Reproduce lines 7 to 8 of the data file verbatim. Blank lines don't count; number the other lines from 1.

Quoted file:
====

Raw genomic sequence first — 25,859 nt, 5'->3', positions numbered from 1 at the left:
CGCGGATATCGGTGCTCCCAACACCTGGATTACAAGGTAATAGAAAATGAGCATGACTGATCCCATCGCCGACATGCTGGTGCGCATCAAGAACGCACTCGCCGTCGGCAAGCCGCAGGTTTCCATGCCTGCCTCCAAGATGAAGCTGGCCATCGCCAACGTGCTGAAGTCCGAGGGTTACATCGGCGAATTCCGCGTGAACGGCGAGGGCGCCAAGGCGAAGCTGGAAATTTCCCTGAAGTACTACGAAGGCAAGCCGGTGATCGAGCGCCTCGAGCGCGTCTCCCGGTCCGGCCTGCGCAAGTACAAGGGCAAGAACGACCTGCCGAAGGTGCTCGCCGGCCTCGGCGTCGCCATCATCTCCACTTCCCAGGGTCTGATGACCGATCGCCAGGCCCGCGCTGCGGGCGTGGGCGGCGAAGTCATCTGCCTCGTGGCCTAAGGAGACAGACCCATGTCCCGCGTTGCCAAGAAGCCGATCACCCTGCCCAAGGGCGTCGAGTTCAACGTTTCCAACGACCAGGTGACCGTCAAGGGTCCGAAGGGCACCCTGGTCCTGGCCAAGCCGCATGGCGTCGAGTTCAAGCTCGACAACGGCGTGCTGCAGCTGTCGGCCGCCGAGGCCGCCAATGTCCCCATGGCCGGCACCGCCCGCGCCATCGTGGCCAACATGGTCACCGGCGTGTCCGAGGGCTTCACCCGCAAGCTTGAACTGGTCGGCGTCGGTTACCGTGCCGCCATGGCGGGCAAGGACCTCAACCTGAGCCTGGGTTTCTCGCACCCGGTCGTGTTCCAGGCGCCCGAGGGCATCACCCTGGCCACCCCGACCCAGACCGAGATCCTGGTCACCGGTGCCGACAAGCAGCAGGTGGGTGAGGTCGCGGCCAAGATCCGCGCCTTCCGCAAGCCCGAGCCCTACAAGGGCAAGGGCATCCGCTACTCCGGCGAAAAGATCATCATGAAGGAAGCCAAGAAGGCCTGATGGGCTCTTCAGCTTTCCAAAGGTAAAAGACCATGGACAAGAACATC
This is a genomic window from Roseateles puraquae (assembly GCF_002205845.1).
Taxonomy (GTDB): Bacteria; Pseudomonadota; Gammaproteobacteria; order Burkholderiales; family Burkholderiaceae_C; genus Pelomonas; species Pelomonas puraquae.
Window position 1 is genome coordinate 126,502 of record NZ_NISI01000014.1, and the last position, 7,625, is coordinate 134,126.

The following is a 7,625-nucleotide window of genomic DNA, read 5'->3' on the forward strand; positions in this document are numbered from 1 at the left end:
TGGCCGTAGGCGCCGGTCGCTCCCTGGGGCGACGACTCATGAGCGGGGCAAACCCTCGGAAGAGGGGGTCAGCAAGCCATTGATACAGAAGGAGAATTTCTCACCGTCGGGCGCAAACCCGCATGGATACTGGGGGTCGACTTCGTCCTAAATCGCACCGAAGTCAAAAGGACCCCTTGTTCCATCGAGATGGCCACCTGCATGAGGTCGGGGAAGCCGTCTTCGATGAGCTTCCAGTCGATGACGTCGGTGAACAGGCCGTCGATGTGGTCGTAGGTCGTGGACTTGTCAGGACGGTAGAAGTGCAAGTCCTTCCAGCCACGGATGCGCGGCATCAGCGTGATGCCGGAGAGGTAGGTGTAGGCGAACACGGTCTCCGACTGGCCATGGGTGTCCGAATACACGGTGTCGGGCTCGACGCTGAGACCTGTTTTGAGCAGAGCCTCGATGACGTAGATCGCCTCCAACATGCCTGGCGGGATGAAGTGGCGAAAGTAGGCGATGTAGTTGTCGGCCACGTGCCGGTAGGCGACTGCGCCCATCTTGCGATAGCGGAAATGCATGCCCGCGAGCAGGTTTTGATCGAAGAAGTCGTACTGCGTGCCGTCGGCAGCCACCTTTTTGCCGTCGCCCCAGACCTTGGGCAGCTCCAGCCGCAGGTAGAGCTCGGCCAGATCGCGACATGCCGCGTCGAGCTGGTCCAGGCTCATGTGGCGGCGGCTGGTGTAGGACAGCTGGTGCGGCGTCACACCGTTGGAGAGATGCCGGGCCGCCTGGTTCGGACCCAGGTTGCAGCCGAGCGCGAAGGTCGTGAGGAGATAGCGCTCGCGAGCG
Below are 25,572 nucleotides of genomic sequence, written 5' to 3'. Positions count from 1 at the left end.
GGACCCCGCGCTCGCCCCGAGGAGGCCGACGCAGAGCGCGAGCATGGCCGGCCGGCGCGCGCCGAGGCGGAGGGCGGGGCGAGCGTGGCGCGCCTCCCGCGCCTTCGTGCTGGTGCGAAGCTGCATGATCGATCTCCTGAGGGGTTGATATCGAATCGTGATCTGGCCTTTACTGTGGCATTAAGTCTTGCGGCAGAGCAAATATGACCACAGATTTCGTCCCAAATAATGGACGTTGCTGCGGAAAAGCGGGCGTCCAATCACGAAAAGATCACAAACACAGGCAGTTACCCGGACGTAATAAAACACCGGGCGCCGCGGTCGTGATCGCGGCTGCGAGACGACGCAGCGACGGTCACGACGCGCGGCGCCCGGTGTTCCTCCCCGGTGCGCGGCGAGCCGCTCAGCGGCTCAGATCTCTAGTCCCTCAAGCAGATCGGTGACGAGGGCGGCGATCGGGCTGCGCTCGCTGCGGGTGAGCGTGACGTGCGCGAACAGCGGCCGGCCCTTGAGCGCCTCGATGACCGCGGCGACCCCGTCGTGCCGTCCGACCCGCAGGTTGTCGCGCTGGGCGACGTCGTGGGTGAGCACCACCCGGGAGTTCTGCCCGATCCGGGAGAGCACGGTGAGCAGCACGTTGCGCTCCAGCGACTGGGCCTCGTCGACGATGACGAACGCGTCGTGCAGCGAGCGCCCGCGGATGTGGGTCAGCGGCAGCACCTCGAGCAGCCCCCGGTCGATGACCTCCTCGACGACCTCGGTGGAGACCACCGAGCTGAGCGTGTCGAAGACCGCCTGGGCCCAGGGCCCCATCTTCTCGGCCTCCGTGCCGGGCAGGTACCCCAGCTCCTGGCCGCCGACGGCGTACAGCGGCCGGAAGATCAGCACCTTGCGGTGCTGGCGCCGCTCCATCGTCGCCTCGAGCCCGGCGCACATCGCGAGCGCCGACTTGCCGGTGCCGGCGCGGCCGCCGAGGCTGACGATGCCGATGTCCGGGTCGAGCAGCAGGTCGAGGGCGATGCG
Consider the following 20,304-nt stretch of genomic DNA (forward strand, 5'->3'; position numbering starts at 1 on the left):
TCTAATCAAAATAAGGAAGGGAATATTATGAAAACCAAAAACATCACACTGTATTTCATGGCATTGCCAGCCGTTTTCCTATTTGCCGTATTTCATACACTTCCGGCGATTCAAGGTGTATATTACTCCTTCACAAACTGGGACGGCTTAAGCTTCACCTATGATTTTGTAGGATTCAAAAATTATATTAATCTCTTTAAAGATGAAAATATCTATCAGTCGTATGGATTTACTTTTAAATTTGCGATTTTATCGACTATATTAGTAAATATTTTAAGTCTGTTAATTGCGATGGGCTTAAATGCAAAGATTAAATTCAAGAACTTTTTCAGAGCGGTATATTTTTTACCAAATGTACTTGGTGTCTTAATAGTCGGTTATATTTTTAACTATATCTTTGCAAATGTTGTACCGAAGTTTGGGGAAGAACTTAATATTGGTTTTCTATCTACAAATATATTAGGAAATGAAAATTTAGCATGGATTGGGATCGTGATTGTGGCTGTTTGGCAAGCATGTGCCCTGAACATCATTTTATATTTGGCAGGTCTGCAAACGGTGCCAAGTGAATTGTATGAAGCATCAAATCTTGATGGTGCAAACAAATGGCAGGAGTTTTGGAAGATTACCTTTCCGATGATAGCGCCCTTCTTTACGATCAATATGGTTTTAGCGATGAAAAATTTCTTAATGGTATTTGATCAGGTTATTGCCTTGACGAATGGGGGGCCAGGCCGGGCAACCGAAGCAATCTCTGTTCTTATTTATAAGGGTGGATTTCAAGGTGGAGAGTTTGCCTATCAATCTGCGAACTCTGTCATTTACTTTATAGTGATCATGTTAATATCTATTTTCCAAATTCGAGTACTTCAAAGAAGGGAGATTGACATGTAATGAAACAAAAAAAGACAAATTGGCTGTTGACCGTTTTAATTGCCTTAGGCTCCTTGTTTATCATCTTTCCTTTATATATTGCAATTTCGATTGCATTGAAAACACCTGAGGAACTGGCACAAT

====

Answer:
TGGCCGTAGGCGCCGGTCGCTCCCTGGGGCGACGACTCATGAGCGGGGCAAACCCTCGGAAGAGGGGGTCAGCAAGCCATTGATACAGAAGGAGAATTTCTCACCGTCGGGCGCAAACCCGCATGGATACTGGGGGTCGACTTCGTCCTAAATCGCACCGAAGTCAAAAGGACCCCTTGTTCCATCGAGATGGCCACCTGCATGAGGTCGGGGAAGCCGTCTTCGATGAGCTTCCAGTCGATGACGTCGGTGAACAGGCCGTCGATGTGGTCGTAGGTCGTGGACTTGTCAGGACGGTAGAAGTGCAAGTCCTTCCAGCCACGGATGCGCGGCATCAGCGTGATGCCGGAGAGGTAGGTGTAGGCGAACACGGTCTCCGACTGGCCATGGGTGTCCGAATACACGGTGTCGGGCTCGACGCTGAGACCTGTTTTGAGCAGAGCCTCGATGACGTAGATCGCCTCCAACATGCCTGGCGGGATGAAGTGGCGAAAGTAGGCGATGTAGTTGTCGGCCACGTGCCGGTAGGCGACTGCGCCCATCTTGCGATAGCGGAAATGCATGCCCGCGAGCAGGTTTTGATCGAAGAAGTCGTACTGCGTGCCGTCGGCAGCCACCTTTTTGCCGTCGCCCCAGACCTTGGGCAGCTCCAGCCGCAGGTAGAGCTCGGCCAGATCGCGACATGCCGCGTCGAGCTGGTCCAGGCTCATGTGGCGGCGGCTGGTGTAGGACAGCTGGTGCGGCGTCACACCGTTGGAGAGATGCCGGGCCGCCTGGTTCGGACCCAGGTTGCAGCCGAGCGCGAAGGTCGTGAGGAGATAGCGCTCGCGAGCG
Below are 25,572 nucleotides of genomic sequence, written 5' to 3'. Positions count from 1 at the left end.